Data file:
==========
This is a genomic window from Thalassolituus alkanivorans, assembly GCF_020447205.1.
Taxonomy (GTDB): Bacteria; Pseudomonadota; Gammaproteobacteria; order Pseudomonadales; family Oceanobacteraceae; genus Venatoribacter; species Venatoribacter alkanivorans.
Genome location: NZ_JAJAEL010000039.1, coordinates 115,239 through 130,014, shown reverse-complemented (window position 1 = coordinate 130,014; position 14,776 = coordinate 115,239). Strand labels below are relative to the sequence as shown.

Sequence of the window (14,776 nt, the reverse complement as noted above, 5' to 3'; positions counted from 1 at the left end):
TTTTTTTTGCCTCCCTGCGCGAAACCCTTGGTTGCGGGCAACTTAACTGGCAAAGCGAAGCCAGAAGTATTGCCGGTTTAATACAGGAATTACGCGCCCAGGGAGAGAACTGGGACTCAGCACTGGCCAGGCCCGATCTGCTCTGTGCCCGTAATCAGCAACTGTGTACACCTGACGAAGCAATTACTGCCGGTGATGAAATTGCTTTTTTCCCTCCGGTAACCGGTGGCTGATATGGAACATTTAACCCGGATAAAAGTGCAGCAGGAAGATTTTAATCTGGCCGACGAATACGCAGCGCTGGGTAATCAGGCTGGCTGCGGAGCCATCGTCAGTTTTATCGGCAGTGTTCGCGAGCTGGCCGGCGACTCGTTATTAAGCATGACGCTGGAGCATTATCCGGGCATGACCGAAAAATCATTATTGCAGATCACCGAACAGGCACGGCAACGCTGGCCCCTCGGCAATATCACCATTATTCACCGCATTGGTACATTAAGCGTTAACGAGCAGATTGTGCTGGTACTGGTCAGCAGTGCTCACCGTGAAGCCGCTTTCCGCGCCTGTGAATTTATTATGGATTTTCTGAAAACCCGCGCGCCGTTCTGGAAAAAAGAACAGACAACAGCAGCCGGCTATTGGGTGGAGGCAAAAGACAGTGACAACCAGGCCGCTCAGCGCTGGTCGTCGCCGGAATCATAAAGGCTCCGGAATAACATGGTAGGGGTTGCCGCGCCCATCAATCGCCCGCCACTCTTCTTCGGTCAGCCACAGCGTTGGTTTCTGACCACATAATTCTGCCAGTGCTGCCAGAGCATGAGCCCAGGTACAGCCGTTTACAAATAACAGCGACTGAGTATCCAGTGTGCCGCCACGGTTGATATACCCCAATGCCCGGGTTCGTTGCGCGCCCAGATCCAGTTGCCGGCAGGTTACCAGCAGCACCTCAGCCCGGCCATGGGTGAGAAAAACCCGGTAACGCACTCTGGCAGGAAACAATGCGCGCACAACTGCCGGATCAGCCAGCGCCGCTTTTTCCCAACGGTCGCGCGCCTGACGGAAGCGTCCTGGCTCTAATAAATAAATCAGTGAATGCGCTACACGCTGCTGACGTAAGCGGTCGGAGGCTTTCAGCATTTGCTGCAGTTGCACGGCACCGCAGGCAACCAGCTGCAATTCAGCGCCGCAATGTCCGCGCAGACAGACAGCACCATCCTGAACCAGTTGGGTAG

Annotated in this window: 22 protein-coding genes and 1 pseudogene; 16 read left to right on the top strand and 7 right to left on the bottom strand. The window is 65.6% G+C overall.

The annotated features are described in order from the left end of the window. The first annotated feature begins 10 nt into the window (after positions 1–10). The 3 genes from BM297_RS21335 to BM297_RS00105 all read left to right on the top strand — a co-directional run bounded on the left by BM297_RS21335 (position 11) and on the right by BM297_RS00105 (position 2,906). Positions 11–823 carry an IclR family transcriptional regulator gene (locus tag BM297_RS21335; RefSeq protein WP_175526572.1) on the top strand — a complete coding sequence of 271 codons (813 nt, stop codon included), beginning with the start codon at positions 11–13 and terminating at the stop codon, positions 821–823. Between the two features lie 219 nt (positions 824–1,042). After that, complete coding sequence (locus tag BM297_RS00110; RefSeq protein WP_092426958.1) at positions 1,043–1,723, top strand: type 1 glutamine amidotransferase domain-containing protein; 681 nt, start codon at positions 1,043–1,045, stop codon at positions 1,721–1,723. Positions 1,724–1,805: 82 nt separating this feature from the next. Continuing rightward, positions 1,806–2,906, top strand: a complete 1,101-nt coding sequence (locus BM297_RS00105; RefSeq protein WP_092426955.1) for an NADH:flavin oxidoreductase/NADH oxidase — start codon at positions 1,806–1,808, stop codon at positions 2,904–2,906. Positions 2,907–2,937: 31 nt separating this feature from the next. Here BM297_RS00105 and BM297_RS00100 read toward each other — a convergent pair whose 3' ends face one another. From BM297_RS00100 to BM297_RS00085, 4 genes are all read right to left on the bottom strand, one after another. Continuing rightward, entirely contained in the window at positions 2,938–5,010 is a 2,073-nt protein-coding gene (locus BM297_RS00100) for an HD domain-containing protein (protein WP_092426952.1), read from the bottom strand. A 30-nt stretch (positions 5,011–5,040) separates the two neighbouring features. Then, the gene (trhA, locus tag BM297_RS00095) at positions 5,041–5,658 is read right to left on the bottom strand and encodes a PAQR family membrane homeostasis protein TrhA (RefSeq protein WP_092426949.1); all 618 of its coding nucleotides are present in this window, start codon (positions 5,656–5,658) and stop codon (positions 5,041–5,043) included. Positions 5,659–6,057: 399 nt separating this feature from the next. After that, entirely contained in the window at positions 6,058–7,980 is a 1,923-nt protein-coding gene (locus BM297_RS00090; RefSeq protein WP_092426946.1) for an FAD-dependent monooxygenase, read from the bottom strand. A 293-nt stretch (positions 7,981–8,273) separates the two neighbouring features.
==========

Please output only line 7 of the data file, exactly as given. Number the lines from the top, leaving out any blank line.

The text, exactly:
The annotated features are described in order from the left end of the window. The first annotated feature begins 10 nt into the window (after positions 1–10). The 3 genes from BM297_RS21335 to BM297_RS00105 all read left to right on the top strand — a co-directional run bounded on the left by BM297_RS21335 (position 11) and on the right by BM297_RS00105 (position 2,906). Positions 11–823 carry an IclR family transcriptional regulator gene (locus tag BM297_RS21335; RefSeq protein WP_175526572.1) on the top strand — a complete coding sequence of 271 codons (813 nt, stop codon included), beginning with the start codon at positions 11–13 and terminating at the stop codon, positions 821–823. Between the two features lie 219 nt (positions 824–1,042). After that, complete coding sequence (locus tag BM297_RS00110; RefSeq protein WP_092426958.1) at positions 1,043–1,723, top strand: type 1 glutamine amidotransferase domain-containing protein; 681 nt, start codon at positions 1,043–1,045, stop codon at positions 1,721–1,723. Positions 1,724–1,805: 82 nt separating this feature from the next. Continuing rightward, positions 1,806–2,906, top strand: a complete 1,101-nt coding sequence (locus BM297_RS00105; RefSeq protein WP_092426955.1) for an NADH:flavin oxidoreductase/NADH oxidase — start codon at positions 1,806–1,808, stop codon at positions 2,904–2,906. Positions 2,907–2,937: 31 nt separating this feature from the next. Here BM297_RS00105 and BM297_RS00100 read toward each other — a convergent pair whose 3' ends face one another. From BM297_RS00100 to BM297_RS00085, 4 genes are all read right to left on the bottom strand, one after another. Continuing rightward, entirely contained in the window at positions 2,938–5,010 is a 2,073-nt protein-coding gene (locus BM297_RS00100) for an HD domain-containing protein (protein WP_092426952.1), read from the bottom strand. A 30-nt stretch (positions 5,011–5,040) separates the two neighbouring features. Then, the gene (trhA, locus tag BM297_RS00095) at positions 5,041–5,658 is read right to left on the bottom strand and encodes a PAQR family membrane homeostasis protein TrhA (RefSeq protein WP_092426949.1); all 618 of its coding nucleotides are present in this window, start codon (positions 5,656–5,658) and stop codon (positions 5,041–5,043) included. Positions 5,659–6,057: 399 nt separating this feature from the next. After that, entirely contained in the window at positions 6,058–7,980 is a 1,923-nt protein-coding gene (locus BM297_RS00090; RefSeq protein WP_092426946.1) for an FAD-dependent monooxygenase, read from the bottom strand. A 293-nt stretch (positions 7,981–8,273) separates the two neighbouring features.